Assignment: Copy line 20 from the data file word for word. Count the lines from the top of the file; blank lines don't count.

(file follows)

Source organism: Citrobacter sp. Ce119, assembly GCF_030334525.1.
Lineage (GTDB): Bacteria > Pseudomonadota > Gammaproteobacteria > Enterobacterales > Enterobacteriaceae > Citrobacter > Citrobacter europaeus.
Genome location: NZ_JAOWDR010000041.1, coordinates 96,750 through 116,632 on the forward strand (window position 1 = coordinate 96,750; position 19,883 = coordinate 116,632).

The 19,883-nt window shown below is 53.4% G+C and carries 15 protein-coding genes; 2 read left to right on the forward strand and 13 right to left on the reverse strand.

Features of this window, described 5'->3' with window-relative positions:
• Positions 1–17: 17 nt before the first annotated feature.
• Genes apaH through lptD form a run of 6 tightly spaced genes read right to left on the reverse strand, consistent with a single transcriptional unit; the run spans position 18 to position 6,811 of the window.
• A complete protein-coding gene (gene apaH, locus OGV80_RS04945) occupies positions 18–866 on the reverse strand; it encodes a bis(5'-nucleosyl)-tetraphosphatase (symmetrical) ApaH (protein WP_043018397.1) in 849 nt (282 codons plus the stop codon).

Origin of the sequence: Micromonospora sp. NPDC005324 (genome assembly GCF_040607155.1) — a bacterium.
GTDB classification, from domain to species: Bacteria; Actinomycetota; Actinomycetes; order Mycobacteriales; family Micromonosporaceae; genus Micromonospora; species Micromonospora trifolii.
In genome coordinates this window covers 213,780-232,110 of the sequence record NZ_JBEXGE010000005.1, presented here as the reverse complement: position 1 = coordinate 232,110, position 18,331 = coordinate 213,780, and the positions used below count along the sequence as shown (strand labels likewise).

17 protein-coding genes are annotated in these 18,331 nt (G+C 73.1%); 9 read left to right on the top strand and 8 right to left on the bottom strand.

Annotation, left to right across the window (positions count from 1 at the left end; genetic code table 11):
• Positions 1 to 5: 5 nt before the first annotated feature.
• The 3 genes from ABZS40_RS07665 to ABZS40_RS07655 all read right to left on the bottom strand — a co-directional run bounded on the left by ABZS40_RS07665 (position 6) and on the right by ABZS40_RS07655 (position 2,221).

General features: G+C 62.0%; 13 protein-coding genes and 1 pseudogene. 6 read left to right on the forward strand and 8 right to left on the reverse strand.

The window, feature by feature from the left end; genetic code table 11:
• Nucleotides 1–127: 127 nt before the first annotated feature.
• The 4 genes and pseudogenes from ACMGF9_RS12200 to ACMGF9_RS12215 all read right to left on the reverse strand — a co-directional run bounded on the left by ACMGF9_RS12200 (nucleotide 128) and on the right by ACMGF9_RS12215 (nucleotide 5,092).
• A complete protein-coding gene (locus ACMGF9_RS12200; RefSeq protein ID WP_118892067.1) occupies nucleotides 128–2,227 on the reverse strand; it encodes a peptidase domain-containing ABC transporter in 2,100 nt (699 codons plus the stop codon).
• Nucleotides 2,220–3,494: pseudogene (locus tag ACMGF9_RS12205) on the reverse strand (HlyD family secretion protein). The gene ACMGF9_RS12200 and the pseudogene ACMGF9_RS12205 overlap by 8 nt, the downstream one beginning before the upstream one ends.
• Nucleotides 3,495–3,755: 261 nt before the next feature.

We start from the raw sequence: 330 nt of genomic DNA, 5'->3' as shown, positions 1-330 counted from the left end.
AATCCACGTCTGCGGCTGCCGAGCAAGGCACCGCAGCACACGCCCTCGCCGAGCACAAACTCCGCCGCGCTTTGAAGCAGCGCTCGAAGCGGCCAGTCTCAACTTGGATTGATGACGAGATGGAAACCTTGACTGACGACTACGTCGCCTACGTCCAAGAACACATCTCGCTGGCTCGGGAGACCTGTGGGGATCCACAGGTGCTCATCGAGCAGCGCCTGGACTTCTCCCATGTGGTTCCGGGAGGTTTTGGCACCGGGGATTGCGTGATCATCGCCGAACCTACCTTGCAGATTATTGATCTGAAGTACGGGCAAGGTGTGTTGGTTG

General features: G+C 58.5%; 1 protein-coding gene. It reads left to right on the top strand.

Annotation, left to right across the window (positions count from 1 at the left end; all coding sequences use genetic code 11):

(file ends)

• A complete protein-coding gene (locus ACMGF9_RS12200; RefSeq protein ID WP_118892067.1) occupies nucleotides 128–2,227 on the reverse strand; it encodes a peptidase domain-containing ABC transporter in 2,100 nt (699 codons plus the stop codon).